Rene Ortiz and Laura Sawicki are two of the most respected chefs in the Austin culinary scene right now. After creating an impressive menu program at the upscale, modern Mexican restaurant La Condesa, the duo moved on to open Sway, a Thai-inspired restaurant, late last year.
Recently, the talented executive chef and pastry chef talked with Texas Monthly about their James Beard recognitions, opening Sway, and how they’ve become best friends through the years.
Layne Lynch: This is your first James Beard recognition. How did you celebrate when you heard the news that you were a semifinalist?
Laura Sawicki: It was honestly a pretty typical day for me. I was in the kitchen when I heard the news. I was definitely a little shocked and surprised. I was humbled and thankful for the recognition, but was too busy to spend too much more time thinking about it. At the end of the night, Rene [Ortiz] and I sat at the bar and toasted over a few glasses of delicious red wine. By sheer coincidence, a few days later my parents were in town visiting from back east. I only see my parents twice a year, so hanging out with them and delighting in good food and drink was the perfect way to celebrate such a profound honor.
LL: I remember when we were talking about the desserts you were preparing for Sway you emphasized you didn’t have experience with Thai desserts. Take me through the process of how you conceptualized Sway’s desserts.
LS: My creative process is somewhat involved. I do a lot of reading, sketching, obsessing, over-analyzing, and recipe testing. Then, I toss all that work out the window and start from scratch. For whatever reason, this tortured process somehow works. I basically figure out what would I want to eat, and then the ideas just start to flow in a very organic way. Over the last year, I have eaten a lot of Rene’s Thai food, too. This definitely helped me create a foundation for what I knew I wanted and needed my desserts at Sway to be. The most important thing is that we create a perfect continuity from the start of the meal to the very end, so I end up reading a lot. I’m trying to learn about [Thai] culture, cuisine, and history. On the other hand, a lot of menu development is just free association and trial and error. I have to be my own harshest critic; it’s the only way I know how to push myself harder. Some ideas work, while others never make it past conception. At the end of the day, eating dessert should be fun. And most importantly, the process should be fun. A huge challenge for me has been creating and developing the desserts for both Sway and La Condesa’s menus simultaneously while keeping them completely unique.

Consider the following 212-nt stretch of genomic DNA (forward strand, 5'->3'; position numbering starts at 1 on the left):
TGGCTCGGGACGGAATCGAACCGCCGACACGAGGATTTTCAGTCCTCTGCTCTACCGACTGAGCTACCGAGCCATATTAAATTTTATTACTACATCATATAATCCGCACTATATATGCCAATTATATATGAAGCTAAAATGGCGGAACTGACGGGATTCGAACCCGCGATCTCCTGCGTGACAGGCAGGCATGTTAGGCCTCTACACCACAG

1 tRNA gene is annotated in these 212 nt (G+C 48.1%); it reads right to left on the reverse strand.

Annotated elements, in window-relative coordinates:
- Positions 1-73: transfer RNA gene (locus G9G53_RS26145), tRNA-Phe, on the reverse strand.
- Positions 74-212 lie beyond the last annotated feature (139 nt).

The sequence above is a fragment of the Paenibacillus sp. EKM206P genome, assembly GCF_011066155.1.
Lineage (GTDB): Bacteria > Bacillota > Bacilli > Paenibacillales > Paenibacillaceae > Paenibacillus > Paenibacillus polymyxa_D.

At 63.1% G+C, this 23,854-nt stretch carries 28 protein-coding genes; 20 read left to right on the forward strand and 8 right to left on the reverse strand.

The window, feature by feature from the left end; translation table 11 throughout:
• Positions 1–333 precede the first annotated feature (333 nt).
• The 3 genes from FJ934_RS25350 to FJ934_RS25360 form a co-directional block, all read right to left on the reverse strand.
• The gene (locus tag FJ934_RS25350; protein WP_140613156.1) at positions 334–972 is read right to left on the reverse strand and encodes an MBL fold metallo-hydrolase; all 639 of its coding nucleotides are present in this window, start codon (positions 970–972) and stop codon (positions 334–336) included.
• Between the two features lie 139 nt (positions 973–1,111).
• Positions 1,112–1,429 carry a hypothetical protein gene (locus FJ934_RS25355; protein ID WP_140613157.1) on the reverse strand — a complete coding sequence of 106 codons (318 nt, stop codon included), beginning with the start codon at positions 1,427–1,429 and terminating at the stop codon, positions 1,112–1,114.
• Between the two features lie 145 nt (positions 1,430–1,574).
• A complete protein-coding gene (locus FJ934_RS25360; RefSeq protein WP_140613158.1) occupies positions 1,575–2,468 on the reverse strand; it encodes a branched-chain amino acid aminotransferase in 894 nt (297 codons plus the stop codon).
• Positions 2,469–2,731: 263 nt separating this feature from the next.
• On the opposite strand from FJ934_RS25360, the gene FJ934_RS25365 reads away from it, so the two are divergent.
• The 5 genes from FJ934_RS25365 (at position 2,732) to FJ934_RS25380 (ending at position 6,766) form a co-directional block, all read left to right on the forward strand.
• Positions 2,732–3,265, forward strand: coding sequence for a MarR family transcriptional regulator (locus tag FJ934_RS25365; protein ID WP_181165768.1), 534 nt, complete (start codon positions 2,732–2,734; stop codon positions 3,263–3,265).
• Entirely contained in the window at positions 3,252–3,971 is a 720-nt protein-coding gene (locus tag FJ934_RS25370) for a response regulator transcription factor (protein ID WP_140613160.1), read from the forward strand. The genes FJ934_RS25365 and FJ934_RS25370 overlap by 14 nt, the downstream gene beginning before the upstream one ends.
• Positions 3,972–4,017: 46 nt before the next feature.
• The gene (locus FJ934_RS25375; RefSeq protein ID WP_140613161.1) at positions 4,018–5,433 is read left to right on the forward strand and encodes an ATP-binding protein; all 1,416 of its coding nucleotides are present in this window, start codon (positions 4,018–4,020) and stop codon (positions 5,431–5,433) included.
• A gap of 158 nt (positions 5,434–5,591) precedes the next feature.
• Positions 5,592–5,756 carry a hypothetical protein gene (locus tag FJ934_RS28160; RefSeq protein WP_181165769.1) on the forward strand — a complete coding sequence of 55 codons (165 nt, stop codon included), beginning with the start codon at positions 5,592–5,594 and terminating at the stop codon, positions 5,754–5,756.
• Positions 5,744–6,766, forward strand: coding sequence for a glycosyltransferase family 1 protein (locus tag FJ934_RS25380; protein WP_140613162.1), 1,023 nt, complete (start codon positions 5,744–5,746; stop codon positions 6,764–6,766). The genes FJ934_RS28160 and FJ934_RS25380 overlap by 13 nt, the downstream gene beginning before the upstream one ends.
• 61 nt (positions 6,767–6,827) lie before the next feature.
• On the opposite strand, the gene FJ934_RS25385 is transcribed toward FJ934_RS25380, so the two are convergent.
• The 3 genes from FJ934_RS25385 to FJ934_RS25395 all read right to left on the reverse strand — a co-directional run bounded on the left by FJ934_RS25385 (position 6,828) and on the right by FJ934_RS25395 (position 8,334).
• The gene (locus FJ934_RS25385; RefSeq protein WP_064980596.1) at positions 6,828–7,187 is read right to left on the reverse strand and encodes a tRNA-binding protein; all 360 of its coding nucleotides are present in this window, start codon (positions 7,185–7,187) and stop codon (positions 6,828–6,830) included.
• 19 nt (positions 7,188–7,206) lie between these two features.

LL: What’s your favorite dessert to devour when you’re off the clock?
LS: Honestly, I’m a sucker for candy. Candy bars, gummies, jelly beans, good ol’ fashion candy. I absolutely love good bread and soft butter. I know that’s not a dessert, but I could eat it any hour of the day.
LL: Rene Ortiz is also a semifinalist this year. In the times I’ve spoken with you guys you each mention the unique working relationship you two share. I’m curious, could you tell me a bit about how you and Rene collaborate with each other? What’s the secret?
LS: The secret? Rene and I are amazing friends, so that makes it pretty easy to work together. He’s my best friend. We collaborate on a lot of ideas and dishes and speak to each other with complete honesty, which is great. Sometimes I need someone else to critique my food and give me an honest opinion. It makes my work better. I appreciate Rene’s intensity, his knowledge, and his dynamic nature. We laugh a lot, have fun cooking together, and keep each other grounded. I think that shows in our food.
LL: What do you still want to do in your pastry career? Will we ever a solo project from you?
LS: The opportunities are endless. I can’t wait to see what the future holds for me. All I know is that Austin is my home and a great place for chefs to realize their dreams.
Layne Lynch: This isn’t your first James Beard recognition. La Condesa was a James Beard Best New Restaurant semifinalist in 2010. How does an honor like that change you or your day-to-day work? Does it drive you forward? Inspire more creativity?
Rene Ortiz: The day-to-day work gets a bit more challenging due to the higher expectations and prestige associated with recognition like a James Beard nomination. It does drive me to move forward in my path and allows me to think more freely. The recognition inspires me to push my team forward and achieve more than we ever originally wanted. The recognition allows us to realize that people are paying attention and liking what we’re doing.
LL: This has been a big year for you. Has the response to Sway been what you expected?
RO: It’s funny, no one has asked that question, and to be truly honest, it’s been exactly the way we hoped it would be. Every day I have the pleasure of watching smiling and happy faces in our staff and our customers. We’ve created a wonderful environment for our chefs to work in and for people to view.
LL: Sway and La Condesa are two very different projects. In which restaurant do you feel most at home?
RO: La Condesa for sure. I feel more at home in La Condesa because I feel it’s more closely connected with who I am as a person: Mexican. I’m proud to bring identity to our culture and change to our demographic. La Condesa is a very special restaurant and is part of the new urban foundation in Austin. Sway is a study